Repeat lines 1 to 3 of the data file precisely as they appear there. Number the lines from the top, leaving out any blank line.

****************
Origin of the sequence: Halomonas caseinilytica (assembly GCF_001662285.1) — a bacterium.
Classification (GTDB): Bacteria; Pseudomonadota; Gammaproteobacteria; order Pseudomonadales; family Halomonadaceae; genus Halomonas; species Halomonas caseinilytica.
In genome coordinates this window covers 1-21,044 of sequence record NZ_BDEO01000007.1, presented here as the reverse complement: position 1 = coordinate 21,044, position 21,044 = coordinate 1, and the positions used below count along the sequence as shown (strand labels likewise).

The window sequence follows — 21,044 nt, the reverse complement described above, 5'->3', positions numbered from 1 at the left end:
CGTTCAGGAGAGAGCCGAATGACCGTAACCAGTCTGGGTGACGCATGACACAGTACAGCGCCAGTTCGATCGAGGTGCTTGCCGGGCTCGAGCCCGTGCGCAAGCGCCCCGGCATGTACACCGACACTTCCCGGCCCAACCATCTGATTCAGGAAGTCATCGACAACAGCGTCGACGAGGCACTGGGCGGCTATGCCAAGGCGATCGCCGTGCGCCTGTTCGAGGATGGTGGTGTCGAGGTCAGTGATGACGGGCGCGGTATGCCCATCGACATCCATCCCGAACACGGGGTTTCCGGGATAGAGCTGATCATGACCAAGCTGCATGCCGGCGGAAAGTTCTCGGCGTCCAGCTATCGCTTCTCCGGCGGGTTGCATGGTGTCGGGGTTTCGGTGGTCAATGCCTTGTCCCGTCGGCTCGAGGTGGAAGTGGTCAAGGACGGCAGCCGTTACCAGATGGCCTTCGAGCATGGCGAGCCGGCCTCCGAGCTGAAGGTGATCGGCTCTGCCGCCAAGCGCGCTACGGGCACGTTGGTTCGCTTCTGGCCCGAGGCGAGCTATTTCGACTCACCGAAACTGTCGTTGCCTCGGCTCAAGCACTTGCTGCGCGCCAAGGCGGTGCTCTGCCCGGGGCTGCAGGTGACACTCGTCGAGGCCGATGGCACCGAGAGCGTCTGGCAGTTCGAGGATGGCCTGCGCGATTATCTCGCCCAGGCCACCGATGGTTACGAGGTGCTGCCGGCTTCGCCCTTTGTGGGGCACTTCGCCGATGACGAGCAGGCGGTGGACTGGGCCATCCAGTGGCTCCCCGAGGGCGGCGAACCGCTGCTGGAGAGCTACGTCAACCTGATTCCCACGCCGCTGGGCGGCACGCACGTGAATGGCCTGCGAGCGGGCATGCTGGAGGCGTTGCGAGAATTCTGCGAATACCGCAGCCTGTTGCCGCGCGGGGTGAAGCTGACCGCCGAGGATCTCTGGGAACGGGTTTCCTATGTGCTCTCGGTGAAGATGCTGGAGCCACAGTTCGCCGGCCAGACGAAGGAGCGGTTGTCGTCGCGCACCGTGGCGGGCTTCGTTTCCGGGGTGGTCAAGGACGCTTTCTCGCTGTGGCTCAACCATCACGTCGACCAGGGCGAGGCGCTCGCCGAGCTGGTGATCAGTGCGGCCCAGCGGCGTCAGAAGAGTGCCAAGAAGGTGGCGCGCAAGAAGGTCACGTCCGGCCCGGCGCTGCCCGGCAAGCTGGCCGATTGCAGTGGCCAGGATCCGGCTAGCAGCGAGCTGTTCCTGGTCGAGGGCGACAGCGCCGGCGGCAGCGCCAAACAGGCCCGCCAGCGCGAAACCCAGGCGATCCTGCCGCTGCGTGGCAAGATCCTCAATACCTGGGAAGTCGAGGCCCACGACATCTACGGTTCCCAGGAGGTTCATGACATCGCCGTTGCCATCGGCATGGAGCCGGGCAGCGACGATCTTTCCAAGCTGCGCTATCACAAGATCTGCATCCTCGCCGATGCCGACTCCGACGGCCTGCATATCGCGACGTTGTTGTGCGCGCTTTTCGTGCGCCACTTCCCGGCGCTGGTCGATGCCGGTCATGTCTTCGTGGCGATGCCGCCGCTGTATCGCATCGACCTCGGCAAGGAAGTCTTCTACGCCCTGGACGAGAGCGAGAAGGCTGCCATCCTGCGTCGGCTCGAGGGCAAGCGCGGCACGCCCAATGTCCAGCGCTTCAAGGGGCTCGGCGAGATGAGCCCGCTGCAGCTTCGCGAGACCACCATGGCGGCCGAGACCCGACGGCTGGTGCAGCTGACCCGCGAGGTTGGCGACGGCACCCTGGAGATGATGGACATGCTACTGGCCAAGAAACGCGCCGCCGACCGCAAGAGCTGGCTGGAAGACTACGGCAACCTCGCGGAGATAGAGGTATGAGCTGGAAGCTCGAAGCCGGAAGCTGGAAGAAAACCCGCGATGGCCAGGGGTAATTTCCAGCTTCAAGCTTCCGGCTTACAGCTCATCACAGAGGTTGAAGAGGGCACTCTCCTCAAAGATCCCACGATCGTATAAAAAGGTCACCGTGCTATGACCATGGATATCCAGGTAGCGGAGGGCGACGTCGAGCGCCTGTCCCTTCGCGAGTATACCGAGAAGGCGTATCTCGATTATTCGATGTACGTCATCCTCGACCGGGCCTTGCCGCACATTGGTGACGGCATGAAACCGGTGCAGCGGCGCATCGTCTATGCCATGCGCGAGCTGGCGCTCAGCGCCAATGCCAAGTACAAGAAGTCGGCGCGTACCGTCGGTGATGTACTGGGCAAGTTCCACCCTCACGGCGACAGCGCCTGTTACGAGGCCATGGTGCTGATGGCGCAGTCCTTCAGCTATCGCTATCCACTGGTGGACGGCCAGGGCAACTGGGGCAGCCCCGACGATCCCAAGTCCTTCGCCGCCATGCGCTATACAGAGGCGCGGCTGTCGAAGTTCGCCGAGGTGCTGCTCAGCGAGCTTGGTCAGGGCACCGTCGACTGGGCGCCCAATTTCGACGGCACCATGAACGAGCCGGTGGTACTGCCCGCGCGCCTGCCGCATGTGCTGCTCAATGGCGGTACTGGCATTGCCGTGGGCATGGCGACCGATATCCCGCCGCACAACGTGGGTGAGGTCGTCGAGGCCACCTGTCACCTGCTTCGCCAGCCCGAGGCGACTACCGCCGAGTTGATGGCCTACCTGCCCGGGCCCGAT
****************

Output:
Origin of the sequence: Halomonas caseinilytica (assembly GCF_001662285.1) — a bacterium.
Classification (GTDB): Bacteria; Pseudomonadota; Gammaproteobacteria; order Pseudomonadales; family Halomonadaceae; genus Halomonas; species Halomonas caseinilytica.
In genome coordinates this window covers 1-21,044 of sequence record NZ_BDEO01000007.1, presented here as the reverse complement: position 1 = coordinate 21,044, position 21,044 = coordinate 1, and the positions used below count along the sequence as shown (strand labels likewise).